How much is “too” much?

It’s called “consciousness raising,” I think. Or maybe it’s “conscience raising.” I forget which is which. Whatever it is, there was a whole lot of it going on in Upstate New York Wednesday.

I mean people railing against inequality, especially as represented by the gap between the poor and the rich. And not just in Third World countries. The New York City Coalition Against Hunger says inequality of wealth is higher in Manhattan than in Brazil or Haiti. That poor old twenty-four dollar island is home to about a million and a half people living below the poverty line. And several billionaires.

Well, “several” is vague. What the Coalition said was that there are fifty-seven billionaires in Manhattan, and that’s not counting those with fortunes squirreled away to banks in Atlantis, or wherever better folk secrete their assets.

  • A friend asked me the other day if I thought billionaires worried about poor people. I said that it’s probably hard to become a billionaire if you worry about poor people. But hey, that’s just me.

So anyway, there were all these people in Albany, pointing out how unequal distribution of wealth causes so much trouble.

One of them was former President Bill Clinton, talking to a huge audience at The State University (SUNY). He provided a wealth of informed commentary, trenchant observations, and carefully-considered suggestions for reform. Among the former President’s comments, according to the story in the Schenectady Gazette:

“Inequality in resources and lack of constructive dialogue about how to solve that and other problems plague the world today… The world is too unequal to support democracy, freedom, stability and peace in the long run… too much of the world has little access to quality health care, clean water, food and education.”

Reading “too unequal” and “too much of the world,” I was sort of hoping he’d explain just how much inequality would be okay, or how much of the world should be left without access to quality health care, clean water, food and education. But he didn’t. When you’re the President, even the ex-President, aides probably handle details like that.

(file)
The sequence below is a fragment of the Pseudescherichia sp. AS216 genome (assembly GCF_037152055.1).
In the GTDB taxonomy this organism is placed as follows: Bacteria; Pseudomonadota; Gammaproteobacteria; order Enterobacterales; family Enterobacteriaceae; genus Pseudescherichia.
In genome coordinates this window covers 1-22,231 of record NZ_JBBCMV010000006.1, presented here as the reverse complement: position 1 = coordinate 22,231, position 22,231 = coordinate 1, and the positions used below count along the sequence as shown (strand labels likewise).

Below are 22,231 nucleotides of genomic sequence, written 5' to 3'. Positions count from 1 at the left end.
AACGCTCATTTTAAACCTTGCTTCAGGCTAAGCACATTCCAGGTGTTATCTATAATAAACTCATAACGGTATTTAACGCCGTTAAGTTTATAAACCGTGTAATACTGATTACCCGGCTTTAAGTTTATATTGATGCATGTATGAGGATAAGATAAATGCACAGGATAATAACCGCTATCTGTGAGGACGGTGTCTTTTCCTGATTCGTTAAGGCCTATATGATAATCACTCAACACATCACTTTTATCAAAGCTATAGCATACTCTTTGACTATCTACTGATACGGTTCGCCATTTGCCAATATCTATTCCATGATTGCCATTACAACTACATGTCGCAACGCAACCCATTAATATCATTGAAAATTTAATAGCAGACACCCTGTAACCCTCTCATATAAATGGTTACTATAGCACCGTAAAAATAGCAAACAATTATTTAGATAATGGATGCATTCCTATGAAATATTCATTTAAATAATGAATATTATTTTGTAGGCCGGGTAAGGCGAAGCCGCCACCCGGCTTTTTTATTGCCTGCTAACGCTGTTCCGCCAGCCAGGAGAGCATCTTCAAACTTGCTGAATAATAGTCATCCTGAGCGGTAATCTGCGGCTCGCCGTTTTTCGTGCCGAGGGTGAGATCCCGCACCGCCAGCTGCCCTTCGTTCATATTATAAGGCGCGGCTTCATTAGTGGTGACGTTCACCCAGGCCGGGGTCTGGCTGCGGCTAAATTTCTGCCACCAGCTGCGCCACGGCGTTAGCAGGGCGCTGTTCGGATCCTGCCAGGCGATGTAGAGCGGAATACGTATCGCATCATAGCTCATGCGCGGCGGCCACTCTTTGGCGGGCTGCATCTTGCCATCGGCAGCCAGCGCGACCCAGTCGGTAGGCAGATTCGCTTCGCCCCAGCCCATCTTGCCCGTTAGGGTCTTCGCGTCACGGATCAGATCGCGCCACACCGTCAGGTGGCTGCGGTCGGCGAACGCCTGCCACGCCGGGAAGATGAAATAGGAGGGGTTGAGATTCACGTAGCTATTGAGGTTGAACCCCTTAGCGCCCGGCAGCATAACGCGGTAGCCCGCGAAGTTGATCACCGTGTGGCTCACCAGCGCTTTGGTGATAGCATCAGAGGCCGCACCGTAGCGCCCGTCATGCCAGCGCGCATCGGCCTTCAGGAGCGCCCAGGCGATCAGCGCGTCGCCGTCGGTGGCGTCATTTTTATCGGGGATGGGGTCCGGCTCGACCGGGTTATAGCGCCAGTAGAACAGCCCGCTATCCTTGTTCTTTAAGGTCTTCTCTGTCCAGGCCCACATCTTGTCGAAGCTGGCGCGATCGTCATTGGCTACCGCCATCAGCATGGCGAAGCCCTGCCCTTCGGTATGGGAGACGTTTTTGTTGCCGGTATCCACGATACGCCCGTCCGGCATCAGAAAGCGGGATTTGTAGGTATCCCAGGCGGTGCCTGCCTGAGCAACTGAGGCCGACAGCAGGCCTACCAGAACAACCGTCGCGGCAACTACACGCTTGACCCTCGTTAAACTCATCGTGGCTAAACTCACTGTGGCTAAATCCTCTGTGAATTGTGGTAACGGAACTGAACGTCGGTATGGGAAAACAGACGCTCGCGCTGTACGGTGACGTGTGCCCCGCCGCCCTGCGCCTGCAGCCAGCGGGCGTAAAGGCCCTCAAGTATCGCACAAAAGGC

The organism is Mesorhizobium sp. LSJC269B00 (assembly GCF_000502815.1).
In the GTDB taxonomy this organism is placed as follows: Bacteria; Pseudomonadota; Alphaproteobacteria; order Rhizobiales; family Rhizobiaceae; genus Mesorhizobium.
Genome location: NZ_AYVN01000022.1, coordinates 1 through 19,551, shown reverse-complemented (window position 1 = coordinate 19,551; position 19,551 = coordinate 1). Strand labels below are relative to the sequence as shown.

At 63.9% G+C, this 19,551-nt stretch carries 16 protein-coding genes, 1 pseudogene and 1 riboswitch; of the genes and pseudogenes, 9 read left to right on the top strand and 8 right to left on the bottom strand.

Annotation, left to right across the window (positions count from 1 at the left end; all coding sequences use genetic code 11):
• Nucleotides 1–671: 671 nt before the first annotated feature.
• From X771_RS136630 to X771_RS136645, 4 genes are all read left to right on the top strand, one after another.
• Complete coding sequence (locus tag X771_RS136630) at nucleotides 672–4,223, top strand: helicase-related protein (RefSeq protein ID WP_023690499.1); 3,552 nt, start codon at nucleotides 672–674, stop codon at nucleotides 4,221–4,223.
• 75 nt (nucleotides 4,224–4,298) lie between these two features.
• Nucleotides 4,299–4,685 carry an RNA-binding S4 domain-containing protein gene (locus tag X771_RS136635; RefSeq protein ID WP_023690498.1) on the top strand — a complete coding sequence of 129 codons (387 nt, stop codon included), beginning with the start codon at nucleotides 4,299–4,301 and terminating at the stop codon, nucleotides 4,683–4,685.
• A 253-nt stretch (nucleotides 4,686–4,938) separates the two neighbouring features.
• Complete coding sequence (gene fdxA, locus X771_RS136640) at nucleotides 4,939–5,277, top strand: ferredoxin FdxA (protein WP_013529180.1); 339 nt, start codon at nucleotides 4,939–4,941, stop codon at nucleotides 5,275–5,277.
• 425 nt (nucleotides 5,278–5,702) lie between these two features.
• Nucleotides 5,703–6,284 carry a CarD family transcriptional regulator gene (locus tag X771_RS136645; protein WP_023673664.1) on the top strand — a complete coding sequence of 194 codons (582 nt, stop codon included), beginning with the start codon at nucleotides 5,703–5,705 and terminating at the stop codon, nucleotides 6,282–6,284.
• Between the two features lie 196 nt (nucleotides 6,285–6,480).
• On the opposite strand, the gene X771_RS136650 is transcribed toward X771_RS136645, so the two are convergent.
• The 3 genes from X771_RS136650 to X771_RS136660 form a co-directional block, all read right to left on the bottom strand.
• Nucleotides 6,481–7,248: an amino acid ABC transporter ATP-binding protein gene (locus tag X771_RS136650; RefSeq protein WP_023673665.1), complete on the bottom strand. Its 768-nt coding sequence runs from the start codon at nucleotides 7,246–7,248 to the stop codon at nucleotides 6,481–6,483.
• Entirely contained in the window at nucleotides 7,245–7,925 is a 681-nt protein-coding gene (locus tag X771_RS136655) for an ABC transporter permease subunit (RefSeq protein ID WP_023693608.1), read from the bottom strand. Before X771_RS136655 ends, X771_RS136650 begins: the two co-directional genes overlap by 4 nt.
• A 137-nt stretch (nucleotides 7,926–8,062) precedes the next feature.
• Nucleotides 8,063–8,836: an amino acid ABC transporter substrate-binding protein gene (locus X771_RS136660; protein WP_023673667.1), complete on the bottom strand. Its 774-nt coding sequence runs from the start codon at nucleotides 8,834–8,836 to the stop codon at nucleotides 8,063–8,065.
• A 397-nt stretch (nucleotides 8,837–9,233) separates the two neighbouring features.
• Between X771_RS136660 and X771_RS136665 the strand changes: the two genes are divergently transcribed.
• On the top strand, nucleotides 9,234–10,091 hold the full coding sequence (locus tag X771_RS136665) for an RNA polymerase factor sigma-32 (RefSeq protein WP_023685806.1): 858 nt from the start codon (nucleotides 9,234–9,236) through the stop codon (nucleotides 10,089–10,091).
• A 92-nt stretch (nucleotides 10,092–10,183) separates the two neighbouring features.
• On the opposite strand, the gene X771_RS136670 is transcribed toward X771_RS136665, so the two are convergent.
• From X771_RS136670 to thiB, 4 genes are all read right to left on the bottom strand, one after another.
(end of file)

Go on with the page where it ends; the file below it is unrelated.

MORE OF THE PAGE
The others making a similar argument — about a hundred of them, according to one report — were not at the SUNY Do with Big Bill. They were over at the State Capitol, carrying signs, chanting slogans, trying to get attention from legislators, reporters, passers-by, anyone they could find. Their comments were summed up in the paper as “opposition to Gov. Andrew Cuomo’s plan to cut program funding for the poor while giving tax breaks to the rich.”

I don’t know how many people paid any attention to them, but I suspect that, even if it were as many as the two thousand back at SUNY, it was not as receptive or sympathetic an audience as Clinton commanded. In fact, some whose attention was drawn not only were not sympathetic; they were downright hostile. But about those, more later.

The reporter for Associated Press who covered the demonstration at the Capitol was one who seemed less than wholeheartedly sympathetic. He may have been aiming for even-handedness, or for in-depth reporting. Or maybe it was a series of cheap shots. I report, you decide. Here is some of what he wrote:

“In Albany, grassroots protest is big business… The groups flood Albany on legislative session days, boxed lunches in hand, after fully alerting the media… On Wednesday, the effort came in three chartered buses, with those who face the real cuts in services and aid led by full-time staffers who know how to play to the TV cameras to maximize the impact of a couple dozen or 100 protesters and steer reporters to heart-wrenching personal profiles for which they prep their clients.”

Back at the SUNY affair, there was more glitz and less gloom. While SUNY and former President Clinton also are, in their own ways, big businesses, they seldom show up with boxed lunches, and hardly ever in buses. And not an ounce of prepping. I mean, can you imagine Bill Clinton asking someone to tell him how to play to the TV cameras?

So there they were Wednesday. One hundred and one people in Albany, all trying to explain how unfair the system is.

One of the explainers got a hundred thousand dollars for his effort. Of the others — and here’s where those hostiles I mentioned come in — seventeen got arrested by State Police and charged with disorderly conduct.

You guess who got what.

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